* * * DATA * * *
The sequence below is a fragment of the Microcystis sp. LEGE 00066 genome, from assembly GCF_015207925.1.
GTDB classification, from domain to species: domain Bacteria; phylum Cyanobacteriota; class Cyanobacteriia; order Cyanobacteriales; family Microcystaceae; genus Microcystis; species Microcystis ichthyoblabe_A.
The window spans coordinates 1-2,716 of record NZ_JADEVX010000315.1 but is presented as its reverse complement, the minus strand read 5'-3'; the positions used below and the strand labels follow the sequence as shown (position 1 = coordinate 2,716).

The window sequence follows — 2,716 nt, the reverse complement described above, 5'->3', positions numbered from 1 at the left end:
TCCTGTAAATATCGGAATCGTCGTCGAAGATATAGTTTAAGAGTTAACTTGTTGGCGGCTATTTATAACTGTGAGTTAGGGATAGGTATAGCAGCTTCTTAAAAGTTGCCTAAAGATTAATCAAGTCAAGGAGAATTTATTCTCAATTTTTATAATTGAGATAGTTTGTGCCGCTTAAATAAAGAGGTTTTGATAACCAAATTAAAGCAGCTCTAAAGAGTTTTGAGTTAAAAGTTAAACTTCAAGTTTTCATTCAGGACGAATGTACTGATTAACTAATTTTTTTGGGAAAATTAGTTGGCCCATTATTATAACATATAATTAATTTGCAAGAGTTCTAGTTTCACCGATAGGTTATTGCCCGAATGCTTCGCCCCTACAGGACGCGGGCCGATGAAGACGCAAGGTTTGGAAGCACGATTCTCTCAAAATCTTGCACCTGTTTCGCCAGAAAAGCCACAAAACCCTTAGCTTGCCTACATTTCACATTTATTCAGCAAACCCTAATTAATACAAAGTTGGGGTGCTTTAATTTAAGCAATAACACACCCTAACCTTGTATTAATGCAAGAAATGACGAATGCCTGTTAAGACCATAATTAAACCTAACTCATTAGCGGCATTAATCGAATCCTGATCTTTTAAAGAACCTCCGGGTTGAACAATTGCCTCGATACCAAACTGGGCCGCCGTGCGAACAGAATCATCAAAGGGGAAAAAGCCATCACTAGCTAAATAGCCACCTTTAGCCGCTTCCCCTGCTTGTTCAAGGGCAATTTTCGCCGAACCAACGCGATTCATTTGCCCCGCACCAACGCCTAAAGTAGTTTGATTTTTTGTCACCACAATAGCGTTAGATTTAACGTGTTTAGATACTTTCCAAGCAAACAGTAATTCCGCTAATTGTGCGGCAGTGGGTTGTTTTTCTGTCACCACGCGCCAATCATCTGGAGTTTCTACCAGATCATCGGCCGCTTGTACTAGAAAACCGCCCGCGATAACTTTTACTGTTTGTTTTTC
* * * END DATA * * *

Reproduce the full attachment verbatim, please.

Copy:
The sequence below is a fragment of the Microcystis sp. LEGE 00066 genome, from assembly GCF_015207925.1.
GTDB classification, from domain to species: domain Bacteria; phylum Cyanobacteriota; class Cyanobacteriia; order Cyanobacteriales; family Microcystaceae; genus Microcystis; species Microcystis ichthyoblabe_A.
The window spans coordinates 1-2,716 of record NZ_JADEVX010000315.1 but is presented as its reverse complement, the minus strand read 5'-3'; the positions used below and the strand labels follow the sequence as shown (position 1 = coordinate 2,716).

The window sequence follows — 2,716 nt, the reverse complement described above, 5'->3', positions numbered from 1 at the left end:
TCCTGTAAATATCGGAATCGTCGTCGAAGATATAGTTTAAGAGTTAACTTGTTGGCGGCTATTTATAACTGTGAGTTAGGGATAGGTATAGCAGCTTCTTAAAAGTTGCCTAAAGATTAATCAAGTCAAGGAGAATTTATTCTCAATTTTTATAATTGAGATAGTTTGTGCCGCTTAAATAAAGAGGTTTTGATAACCAAATTAAAGCAGCTCTAAAGAGTTTTGAGTTAAAAGTTAAACTTCAAGTTTTCATTCAGGACGAATGTACTGATTAACTAATTTTTTTGGGAAAATTAGTTGGCCCATTATTATAACATATAATTAATTTGCAAGAGTTCTAGTTTCACCGATAGGTTATTGCCCGAATGCTTCGCCCCTACAGGACGCGGGCCGATGAAGACGCAAGGTTTGGAAGCACGATTCTCTCAAAATCTTGCACCTGTTTCGCCAGAAAAGCCACAAAACCCTTAGCTTGCCTACATTTCACATTTATTCAGCAAACCCTAATTAATACAAAGTTGGGGTGCTTTAATTTAAGCAATAACACACCCTAACCTTGTATTAATGCAAGAAATGACGAATGCCTGTTAAGACCATAATTAAACCTAACTCATTAGCGGCATTAATCGAATCCTGATCTTTTAAAGAACCTCCGGGTTGAACAATTGCCTCGATACCAAACTGGGCCGCCGTGCGAACAGAATCATCAAAGGGGAAAAAGCCATCACTAGCTAAATAGCCACCTTTAGCCGCTTCCCCTGCTTGTTCAAGGGCAATTTTCGCCGAACCAACGCGATTCATTTGCCCCGCACCAACGCCTAAAGTAGTTTGATTTTTTGTCACCACAATAGCGTTAGATTTAACGTGTTTAGATACTTTCCAAGCAAACAGTAATTCCGCTAATTGTGCGGCAGTGGGTTGTTTTTCTGTCACCACGCGCCAATCATCTGGAGTTTCTACCAGATCATCGGCCGCTTGTACTAGAAAACCGCCCGCGATAACTTTTACTGTTTGTTTTTC